Equatorial Guinea in 2001 was my first Oil and Gas Photography Assignment
‘How do you fancy photographing an oil rig in the middle of the ocean in Africa?’ my agent’s asked me over the telephone. ‘Equatorial Guinea, there’s a US company that’s found a ton of oil there’.
FPSO in Equatorial Guinea[/caption]
So here I am 20 years later staring at the images of my first ever oil assignment that was in Equatorial Guinea on my lightbox. It was film back then, remember? Pretty much the only traveling I’m doing since Covid 19 ruined our lives almost exactly I year ago is going through those thousands of slides taken during the pre-digital era. A task I was dreading but am actually enjoying.
I love an adventure and this was so exciting! I once went on an oil rig in Egypt whilst living there for an editorial assignment but nothing like this. I would be helicoptered out to the rig from Malabo where the headquarters were and would be able to shoot from the chopper before landing on the rig.
Worker on rig in EG[/caption]
Not many people had heard of Equatorial Guinea back then and getting there was not so simple. From Paris I was scheduled to fly to Douala and change planes but the flight was cancelled. I ended up taking a night flight to Libreville with a long layover in their grotty departure lounge.
Malabo airport was tiny and the main road to town bumpy and in poor condition. There weren’t many places to stay at the time and the Impala hotel was rather run down like the rest of Malabo but the dilapidated remains of old colonial buildings built by the Spanish gave the city some charm.
For 2 days I was helicoptered out to the rigs and discovered what an FPSO was. The whole process was explained to me as were safety instructions. I learnt a whole new vocabulary. I was helicoptered from rig to rig with the door open attached to a monkey strap with a 2 way radio to the pilot I was on a high taking pictures of the rigs and FPSO in an azure ocean. I spent a night on a supply vessel in order to take pictures at sunset . As a photographer who had done a great deal of industrial work in all sorts of hangers and factories, this was much more fun!
Oil rig worker Safety helmet[/caption]
I had taken several cameras with me including a Hasselblad panoramic camera. It turned out to be a great addition. My agent had warned me against bringing too much equipment and that lighting would not be necessary on this particular assignment.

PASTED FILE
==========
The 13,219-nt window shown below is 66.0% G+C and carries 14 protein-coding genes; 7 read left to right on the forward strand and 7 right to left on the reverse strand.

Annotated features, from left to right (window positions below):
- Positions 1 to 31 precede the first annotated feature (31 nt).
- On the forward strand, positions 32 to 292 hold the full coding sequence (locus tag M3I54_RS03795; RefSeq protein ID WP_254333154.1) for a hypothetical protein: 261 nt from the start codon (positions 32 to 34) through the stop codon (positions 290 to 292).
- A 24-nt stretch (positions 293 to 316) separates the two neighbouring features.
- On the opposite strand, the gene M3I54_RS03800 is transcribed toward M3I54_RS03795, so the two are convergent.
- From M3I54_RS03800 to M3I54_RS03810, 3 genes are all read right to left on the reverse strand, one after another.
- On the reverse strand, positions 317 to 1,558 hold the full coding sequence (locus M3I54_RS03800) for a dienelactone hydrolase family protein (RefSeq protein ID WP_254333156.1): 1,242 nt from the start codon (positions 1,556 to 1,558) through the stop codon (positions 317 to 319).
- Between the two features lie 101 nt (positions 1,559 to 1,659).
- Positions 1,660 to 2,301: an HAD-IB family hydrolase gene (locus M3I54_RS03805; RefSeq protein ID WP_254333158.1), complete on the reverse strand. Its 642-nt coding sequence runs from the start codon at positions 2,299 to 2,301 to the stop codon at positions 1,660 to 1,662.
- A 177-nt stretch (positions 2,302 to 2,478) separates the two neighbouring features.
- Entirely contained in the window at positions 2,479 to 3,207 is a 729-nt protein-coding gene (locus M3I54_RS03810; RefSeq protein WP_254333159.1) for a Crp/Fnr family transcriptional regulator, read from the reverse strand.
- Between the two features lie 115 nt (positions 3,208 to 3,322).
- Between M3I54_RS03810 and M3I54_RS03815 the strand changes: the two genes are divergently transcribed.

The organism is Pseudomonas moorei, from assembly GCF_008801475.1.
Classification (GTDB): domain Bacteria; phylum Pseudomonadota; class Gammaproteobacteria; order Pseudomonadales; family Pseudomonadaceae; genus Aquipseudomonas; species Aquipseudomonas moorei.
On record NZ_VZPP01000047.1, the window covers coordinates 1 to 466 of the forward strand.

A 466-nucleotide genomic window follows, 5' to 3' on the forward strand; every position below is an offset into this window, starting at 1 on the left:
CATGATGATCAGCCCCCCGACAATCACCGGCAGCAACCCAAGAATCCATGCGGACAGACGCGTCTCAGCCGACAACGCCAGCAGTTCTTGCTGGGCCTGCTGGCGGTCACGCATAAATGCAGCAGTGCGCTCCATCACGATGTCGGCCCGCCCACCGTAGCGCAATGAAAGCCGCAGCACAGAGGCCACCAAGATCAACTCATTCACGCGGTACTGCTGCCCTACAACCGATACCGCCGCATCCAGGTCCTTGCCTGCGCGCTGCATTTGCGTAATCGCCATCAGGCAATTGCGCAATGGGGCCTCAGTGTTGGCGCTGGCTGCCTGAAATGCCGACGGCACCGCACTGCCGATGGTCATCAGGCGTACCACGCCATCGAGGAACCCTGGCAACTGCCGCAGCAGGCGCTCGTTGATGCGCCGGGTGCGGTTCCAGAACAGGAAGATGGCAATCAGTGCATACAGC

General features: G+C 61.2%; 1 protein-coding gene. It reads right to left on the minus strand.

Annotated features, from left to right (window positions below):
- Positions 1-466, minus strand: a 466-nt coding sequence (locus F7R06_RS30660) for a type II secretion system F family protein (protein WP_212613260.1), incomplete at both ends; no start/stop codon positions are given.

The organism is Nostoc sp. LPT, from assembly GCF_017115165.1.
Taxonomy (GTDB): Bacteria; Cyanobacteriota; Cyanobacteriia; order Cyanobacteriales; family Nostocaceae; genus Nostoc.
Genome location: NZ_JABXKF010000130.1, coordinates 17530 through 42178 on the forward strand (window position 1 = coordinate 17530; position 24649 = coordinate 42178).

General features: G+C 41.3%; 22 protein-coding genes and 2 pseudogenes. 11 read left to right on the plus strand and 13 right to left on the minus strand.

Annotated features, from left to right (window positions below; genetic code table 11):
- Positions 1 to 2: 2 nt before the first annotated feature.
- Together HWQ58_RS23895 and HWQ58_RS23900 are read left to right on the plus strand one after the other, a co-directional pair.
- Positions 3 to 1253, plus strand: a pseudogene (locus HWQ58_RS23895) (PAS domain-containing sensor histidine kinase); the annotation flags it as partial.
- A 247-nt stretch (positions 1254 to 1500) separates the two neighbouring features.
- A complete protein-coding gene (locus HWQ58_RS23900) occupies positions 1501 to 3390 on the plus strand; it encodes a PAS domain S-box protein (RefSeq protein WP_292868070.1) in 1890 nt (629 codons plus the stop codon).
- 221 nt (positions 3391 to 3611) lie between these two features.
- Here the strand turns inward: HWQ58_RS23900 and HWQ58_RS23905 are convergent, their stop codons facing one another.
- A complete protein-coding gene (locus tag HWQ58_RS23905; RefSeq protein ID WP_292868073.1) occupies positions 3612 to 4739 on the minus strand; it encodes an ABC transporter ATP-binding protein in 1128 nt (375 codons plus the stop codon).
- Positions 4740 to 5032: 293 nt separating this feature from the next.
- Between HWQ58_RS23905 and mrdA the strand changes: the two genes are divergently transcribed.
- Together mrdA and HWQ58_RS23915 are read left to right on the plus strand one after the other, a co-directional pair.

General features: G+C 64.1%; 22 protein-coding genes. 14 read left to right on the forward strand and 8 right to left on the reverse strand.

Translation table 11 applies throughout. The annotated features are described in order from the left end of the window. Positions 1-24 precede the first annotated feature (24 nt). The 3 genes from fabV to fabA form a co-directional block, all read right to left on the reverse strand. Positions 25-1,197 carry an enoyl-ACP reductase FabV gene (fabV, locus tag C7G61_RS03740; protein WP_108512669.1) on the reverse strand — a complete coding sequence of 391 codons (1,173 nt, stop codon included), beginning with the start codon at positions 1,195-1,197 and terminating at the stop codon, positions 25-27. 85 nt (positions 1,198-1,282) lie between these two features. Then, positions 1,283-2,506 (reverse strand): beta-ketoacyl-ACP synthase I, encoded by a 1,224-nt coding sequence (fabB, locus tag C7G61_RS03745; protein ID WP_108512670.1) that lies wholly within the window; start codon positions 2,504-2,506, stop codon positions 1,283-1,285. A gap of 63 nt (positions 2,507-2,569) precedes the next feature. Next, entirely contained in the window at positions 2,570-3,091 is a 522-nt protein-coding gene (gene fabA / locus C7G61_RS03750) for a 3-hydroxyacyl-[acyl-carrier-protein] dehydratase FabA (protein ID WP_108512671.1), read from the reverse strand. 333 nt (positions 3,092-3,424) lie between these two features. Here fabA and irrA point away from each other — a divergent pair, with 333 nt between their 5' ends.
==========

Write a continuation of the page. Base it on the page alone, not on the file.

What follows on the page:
The fourth day we went to the Presidential palace which was an eye opener, the CEO of the company I had gone out for had a meeting with the President of EG, a big event that I had to photograph. Nothing dilapidated here, a huge modern well-built compound on a hillside overlooking the ocean. It was at the time the only area of modernity that existed. There were several large villas surrounding the palace and it was very well guarded.
Street Scene in Malabo,[/caption]
I wanted to take photos of the town so walked around the street. The beautiful colonial buildings were in a terrible state of disrepair, crumbling with roots and trees growing out of them which I hope have been restored today to their former glory. Everywhere there were trees full of birds and I could almost feel the forest encroaching on the town. Outside the hotel in Malabo young boys stood outside trying to sell the only thing that I saw for sale, giant spiders mounted in glass frames. When I jokingly told one of them that they weren’t big enough, he said ‘no problem they’re everywhere and I can find you a really huge one’ I have a spider phobia, so I’m sorry to say that I never darkened the doors of those enticing ruins and checked my room every night before going to bed! As much as I like taking back something from the countries I visit, no, I did not purchase one.
Oil rig workers on rig floor[/caption]
The Malabo of today looks quite different. There are modern hotels, a proper airport and better paved roads. It remains however poor, and although the President and his son have squandered billions buying properties overseas and an extravagant collection of expensive cars, a lot of the population of Equatorial Guinea have no running water or electricity and infant mortality remains extremely high. What a shame.